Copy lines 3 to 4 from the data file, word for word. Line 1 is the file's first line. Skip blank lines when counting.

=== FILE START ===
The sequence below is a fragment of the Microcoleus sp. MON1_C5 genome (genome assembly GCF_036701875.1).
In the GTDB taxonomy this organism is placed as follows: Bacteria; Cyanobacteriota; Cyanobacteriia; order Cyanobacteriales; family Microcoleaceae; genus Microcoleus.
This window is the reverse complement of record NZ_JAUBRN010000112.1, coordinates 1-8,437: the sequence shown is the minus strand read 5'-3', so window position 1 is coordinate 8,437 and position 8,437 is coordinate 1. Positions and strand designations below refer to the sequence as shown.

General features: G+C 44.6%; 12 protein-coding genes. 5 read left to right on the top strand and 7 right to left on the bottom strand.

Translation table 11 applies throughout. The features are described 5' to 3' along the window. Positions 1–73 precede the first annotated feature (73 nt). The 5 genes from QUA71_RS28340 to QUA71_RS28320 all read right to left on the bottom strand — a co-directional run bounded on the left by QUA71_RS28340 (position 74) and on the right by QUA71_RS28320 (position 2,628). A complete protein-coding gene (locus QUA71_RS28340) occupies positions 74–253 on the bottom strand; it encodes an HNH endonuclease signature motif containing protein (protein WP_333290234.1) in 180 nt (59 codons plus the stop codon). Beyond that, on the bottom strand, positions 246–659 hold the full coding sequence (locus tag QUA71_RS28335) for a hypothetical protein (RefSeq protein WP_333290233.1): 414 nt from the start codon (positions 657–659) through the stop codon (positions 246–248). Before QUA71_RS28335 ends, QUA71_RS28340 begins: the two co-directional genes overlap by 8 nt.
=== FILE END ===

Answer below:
This window is the reverse complement of record NZ_JAUBRN010000112.1, coordinates 1-8,437: the sequence shown is the minus strand read 5'-3', so window position 1 is coordinate 8,437 and position 8,437 is coordinate 1. Positions and strand designations below refer to the sequence as shown.

General features: G+C 44.6%; 12 protein-coding genes. 5 read left to right on the top strand and 7 right to left on the bottom strand.